I also think that Tony Banks never had the solo success he deserved. Out of the “And Then There were three” era Genesis line up and their respective solo output, I think his solo albums have stood the test of time the best. Well worth checking out if you never have. One of my favourite tracks is from his film soundtracks work - a collaboration with Toyah Wilcox call “Lion of Symmetry”. It’s keyboard hook is so simple, but an ear worm. It’s in my head now, and I haven’t even played it!

1 Like

I actually still have this album in storage with my other 100’s collection. Really liked it in the day, but haven’t listened to it in years.

Will have to check this one out.

Hell yeah!!!

1 Like

In fact, I just read Nick Beggs’ top 10 ten bass players (and he is one awesome bass player himself) and this is what he says about Mike Rutherford

“Often working between 12-string guitar and bass, his proto-prog roots are far reaching and influential. Tastefully chosen chords and bass lines bristling with nuance make this player one of the great ensemble players of a generation. And as with all these players his legacy yields tremendous substance and makes for highly rewarding study.”

Funny, given Beggs’ pop roots, I was surprised he did not mention Bernard Edwards of Chic.

Just a fortunate lineup of great musicians. Collins was such a great drummer, and actually brought some fresh things to the progressive drumming world. When I was a traveling drummer in those years, he was one of my influences, along with Billy Cobham, Allen White, Buddy Rich, Ronnie Tutt (Elvis), Bonham, Bernard Purdie, and Carmine Appice.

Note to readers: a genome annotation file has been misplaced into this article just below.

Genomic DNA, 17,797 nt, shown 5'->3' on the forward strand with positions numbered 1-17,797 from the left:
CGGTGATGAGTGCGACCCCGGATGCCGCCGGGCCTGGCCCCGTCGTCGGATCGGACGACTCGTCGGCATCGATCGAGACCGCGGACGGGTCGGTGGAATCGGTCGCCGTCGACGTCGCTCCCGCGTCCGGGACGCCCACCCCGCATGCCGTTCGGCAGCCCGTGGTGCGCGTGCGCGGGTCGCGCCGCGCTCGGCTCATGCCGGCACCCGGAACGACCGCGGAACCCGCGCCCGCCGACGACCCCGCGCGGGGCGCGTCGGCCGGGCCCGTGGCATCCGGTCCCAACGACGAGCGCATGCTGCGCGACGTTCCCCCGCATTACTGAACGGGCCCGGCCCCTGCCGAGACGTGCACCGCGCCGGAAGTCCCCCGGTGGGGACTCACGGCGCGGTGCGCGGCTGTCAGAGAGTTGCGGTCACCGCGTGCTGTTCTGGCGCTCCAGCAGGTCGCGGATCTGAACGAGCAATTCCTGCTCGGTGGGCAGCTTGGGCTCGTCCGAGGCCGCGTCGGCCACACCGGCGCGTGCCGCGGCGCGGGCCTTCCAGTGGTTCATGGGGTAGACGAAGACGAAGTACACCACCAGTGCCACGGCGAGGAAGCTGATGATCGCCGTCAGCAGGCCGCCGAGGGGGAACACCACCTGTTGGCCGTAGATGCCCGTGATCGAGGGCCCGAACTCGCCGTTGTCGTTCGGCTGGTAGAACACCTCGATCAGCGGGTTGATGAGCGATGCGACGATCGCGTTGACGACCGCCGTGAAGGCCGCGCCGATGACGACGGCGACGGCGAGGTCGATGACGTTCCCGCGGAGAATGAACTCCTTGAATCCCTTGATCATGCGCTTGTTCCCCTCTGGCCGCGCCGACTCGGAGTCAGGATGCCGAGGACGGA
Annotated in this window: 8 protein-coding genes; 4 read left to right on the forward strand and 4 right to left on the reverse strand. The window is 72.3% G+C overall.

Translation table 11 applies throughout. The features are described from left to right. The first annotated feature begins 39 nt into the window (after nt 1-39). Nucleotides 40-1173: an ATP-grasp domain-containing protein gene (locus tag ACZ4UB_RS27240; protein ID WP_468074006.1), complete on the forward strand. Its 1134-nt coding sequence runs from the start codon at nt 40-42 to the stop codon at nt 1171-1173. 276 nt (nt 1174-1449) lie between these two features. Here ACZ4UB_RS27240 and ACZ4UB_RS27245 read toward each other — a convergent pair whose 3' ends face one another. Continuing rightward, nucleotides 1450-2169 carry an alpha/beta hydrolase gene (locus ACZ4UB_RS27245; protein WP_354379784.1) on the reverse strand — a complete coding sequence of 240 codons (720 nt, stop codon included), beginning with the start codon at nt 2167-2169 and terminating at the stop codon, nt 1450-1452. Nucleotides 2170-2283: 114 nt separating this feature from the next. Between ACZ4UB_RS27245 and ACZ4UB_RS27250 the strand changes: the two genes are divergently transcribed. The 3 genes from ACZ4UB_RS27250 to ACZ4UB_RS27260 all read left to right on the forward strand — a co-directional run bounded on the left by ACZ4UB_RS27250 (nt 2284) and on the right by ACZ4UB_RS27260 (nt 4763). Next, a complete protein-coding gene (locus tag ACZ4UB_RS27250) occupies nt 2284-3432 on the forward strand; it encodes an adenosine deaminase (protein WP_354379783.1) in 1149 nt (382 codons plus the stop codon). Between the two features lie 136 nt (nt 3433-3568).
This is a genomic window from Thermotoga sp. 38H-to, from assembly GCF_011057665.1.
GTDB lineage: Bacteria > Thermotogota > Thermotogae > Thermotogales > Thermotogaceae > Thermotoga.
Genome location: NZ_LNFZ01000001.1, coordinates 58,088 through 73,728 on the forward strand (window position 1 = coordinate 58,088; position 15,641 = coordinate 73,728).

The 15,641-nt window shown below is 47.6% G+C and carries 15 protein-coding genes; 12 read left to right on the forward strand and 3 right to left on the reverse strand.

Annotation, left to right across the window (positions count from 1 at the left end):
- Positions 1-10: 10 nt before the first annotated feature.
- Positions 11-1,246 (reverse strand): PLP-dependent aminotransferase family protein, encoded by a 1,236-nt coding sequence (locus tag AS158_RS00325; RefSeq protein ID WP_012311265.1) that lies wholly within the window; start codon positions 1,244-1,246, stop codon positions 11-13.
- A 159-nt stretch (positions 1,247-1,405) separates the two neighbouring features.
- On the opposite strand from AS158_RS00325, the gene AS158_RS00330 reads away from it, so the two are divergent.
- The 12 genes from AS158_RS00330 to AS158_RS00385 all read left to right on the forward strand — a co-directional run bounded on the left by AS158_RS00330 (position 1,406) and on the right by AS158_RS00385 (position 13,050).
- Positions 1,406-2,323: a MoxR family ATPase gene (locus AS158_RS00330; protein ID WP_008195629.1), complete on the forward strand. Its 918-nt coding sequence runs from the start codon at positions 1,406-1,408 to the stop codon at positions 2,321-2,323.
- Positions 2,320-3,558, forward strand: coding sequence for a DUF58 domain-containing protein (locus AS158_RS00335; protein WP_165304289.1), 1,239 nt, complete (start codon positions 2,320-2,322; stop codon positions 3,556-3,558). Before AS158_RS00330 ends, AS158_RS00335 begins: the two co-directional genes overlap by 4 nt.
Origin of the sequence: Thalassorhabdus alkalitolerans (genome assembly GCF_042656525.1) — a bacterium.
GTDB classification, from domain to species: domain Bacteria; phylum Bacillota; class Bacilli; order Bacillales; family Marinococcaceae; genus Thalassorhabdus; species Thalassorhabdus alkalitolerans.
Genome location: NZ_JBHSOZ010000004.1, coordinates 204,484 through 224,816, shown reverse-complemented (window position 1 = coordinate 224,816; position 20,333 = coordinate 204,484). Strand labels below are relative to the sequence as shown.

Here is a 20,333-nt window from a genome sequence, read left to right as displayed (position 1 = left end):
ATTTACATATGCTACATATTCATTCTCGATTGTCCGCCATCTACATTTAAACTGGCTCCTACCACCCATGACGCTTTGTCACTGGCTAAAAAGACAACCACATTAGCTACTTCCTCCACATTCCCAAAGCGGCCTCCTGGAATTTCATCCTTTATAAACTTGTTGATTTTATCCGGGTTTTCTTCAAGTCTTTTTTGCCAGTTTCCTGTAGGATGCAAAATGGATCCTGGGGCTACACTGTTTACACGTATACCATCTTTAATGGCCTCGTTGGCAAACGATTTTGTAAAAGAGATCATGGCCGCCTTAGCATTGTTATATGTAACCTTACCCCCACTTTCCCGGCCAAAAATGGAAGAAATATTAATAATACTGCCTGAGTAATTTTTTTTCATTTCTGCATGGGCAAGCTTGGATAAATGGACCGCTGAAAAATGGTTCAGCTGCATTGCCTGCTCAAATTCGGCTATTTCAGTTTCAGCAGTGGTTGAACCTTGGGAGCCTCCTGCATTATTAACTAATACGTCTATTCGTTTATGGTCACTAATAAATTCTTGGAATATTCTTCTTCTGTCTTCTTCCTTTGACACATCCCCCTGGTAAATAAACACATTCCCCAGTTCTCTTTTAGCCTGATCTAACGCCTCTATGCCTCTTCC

1 Like

I love in a huge way Genesis albums with PG.
The slow change to pop with Phil singing produced nice things, but nothing close to the poetry of Nursery Crime, Foxtrot, Selling england and The Lamb.
The Lamb is for me a true masterpiece.
Exaggerated, extreme, crazy somewhere, but really challenging.
After Peter left, I think magic stopped.
The band could not recover all of the features.
Solo albums of the guys are not at same level, IMHO.
Peter alone recorded some jewels, for me the best among the others.
I love his music a lot.
But last 10 years were really bad, he made his last true work with “Up”. Cover albums and live or orchestral reissues are for me rather disappointing.
If he has nothing to say, he should stop.
Steve is a nice guy, I don’t miss a concert of him, but the real band was another planet…

1 Like

And I am sorry if I go against others…
But quality of those Genesis albums and all King Crimson history, make me extreme critical against current prog bands.
Sorry guys… I am not hearing that magic anymore.

Nothing wrong with having an opinion. We all have our own, but sometimes, opinions of others may change our own.

I am always available to listen to new things.
And eager to find new jewels

1 Like

Maybe not that particular magic, but there are some amazing new bands that will never be exposed to us. Nearly 50 yrs since those days. Time and technology has changed music forever, as it always will. I don’t particularly like most commercial music being shoved through the airways or streaming. In my day, I had to search for what I liked through others. The airways fought forever to quell Prog’s exposure. Then FM radio opened the floodgate. Now, we have to find the magic as we did before…extensive search, and time can be so limited.


We all have our opinions of course and each to their own. :slight_smile: I think there are some gems in the solo careers like Hackett’s and Banks’ and Gabriel’s of course. Maybe less than the some of the parts when they were together, but very good nonetheless.

And there is still plenty of great magic out there when you know where to look; just don’t expect it to be endless retreads of what the bands in the 70s did, as that is not progressive. Listen to IQ’s latest album, or the Acceleration Theory albums from In Continuum. Big Big Train, (a revitalised) Gong, Chasing the Monsoon, Southern Empire, Moon Safari, I am the Morning, Kaprekar’s Constant, Karfegan (some albums, not all) - these are a small fraction of the “new” bands that I listen to.

1 Like

Agreed that Collins was an awesome drummer. No question there. His son Simon is also a chip off of his old man’s block. Have you ever heard “Dimensionaut” by Sound of Contact? Well worth checking out if you haven’t. Simon plays and sings like his old man, but without it being a pastiche.